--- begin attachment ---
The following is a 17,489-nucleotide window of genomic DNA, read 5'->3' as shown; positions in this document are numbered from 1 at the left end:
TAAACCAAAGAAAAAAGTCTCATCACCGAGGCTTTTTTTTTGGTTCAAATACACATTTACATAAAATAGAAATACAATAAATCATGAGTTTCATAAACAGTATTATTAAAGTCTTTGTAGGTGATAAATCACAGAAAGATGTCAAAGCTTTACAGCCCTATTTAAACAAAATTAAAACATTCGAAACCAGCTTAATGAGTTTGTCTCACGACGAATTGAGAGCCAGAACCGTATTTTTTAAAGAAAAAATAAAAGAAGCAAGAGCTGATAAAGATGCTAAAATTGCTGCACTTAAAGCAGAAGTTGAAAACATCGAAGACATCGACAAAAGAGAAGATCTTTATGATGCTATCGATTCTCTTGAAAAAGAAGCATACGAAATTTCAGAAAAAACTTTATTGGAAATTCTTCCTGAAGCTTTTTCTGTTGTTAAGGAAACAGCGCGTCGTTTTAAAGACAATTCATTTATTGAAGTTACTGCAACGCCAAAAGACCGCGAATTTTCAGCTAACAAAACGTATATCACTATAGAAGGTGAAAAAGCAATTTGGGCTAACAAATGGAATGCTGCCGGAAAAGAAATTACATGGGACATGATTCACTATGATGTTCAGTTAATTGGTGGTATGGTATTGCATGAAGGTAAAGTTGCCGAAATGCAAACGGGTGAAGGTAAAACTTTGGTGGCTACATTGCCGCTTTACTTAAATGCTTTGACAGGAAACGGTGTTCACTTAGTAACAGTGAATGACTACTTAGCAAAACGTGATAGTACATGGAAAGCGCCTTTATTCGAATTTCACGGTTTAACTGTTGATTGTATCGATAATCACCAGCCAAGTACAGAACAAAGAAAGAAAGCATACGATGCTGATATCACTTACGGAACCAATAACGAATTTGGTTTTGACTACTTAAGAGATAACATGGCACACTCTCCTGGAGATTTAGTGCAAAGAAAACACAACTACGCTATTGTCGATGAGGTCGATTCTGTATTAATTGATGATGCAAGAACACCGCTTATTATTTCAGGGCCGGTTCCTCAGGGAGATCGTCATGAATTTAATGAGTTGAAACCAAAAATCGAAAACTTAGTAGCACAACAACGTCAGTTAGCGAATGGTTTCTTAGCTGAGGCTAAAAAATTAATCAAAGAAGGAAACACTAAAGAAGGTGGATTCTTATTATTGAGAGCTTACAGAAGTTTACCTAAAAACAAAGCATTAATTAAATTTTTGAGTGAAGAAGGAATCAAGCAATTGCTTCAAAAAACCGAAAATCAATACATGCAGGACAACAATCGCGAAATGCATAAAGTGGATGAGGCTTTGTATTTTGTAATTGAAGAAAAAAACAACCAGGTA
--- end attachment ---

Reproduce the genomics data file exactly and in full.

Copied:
The following is a 17,489-nucleotide window of genomic DNA, read 5'->3' as shown; positions in this document are numbered from 1 at the left end:
TAAACCAAAGAAAAAAGTCTCATCACCGAGGCTTTTTTTTTGGTTCAAATACACATTTACATAAAATAGAAATACAATAAATCATGAGTTTCATAAACAGTATTATTAAAGTCTTTGTAGGTGATAAATCACAGAAAGATGTCAAAGCTTTACAGCCCTATTTAAACAAAATTAAAACATTCGAAACCAGCTTAATGAGTTTGTCTCACGACGAATTGAGAGCCAGAACCGTATTTTTTAAAGAAAAAATAAAAGAAGCAAGAGCTGATAAAGATGCTAAAATTGCTGCACTTAAAGCAGAAGTTGAAAACATCGAAGACATCGACAAAAGAGAAGATCTTTATGATGCTATCGATTCTCTTGAAAAAGAAGCATACGAAATTTCAGAAAAAACTTTATTGGAAATTCTTCCTGAAGCTTTTTCTGTTGTTAAGGAAACAGCGCGTCGTTTTAAAGACAATTCATTTATTGAAGTTACTGCAACGCCAAAAGACCGCGAATTTTCAGCTAACAAAACGTATATCACTATAGAAGGTGAAAAAGCAATTTGGGCTAACAAATGGAATGCTGCCGGAAAAGAAATTACATGGGACATGATTCACTATGATGTTCAGTTAATTGGTGGTATGGTATTGCATGAAGGTAAAGTTGCCGAAATGCAAACGGGTGAAGGTAAAACTTTGGTGGCTACATTGCCGCTTTACTTAAATGCTTTGACAGGAAACGGTGTTCACTTAGTAACAGTGAATGACTACTTAGCAAAACGTGATAGTACATGGAAAGCGCCTTTATTCGAATTTCACGGTTTAACTGTTGATTGTATCGATAATCACCAGCCAAGTACAGAACAAAGAAAGAAAGCATACGATGCTGATATCACTTACGGAACCAATAACGAATTTGGTTTTGACTACTTAAGAGATAACATGGCACACTCTCCTGGAGATTTAGTGCAAAGAAAACACAACTACGCTATTGTCGATGAGGTCGATTCTGTATTAATTGATGATGCAAGAACACCGCTTATTATTTCAGGGCCGGTTCCTCAGGGAGATCGTCATGAATTTAATGAGTTGAAACCAAAAATCGAAAACTTAGTAGCACAACAACGTCAGTTAGCGAATGGTTTCTTAGCTGAGGCTAAAAAATTAATCAAAGAAGGAAACACTAAAGAAGGTGGATTCTTATTATTGAGAGCTTACAGAAGTTTACCTAAAAACAAAGCATTAATTAAATTTTTGAGTGAAGAAGGAATCAAGCAATTGCTTCAAAAAACCGAAAATCAATACATGCAGGACAACAATCGCGAAATGCATAAAGTGGATGAGGCTTTGTATTTTGTAATTGAAGAAAAAAACAACCAGGTA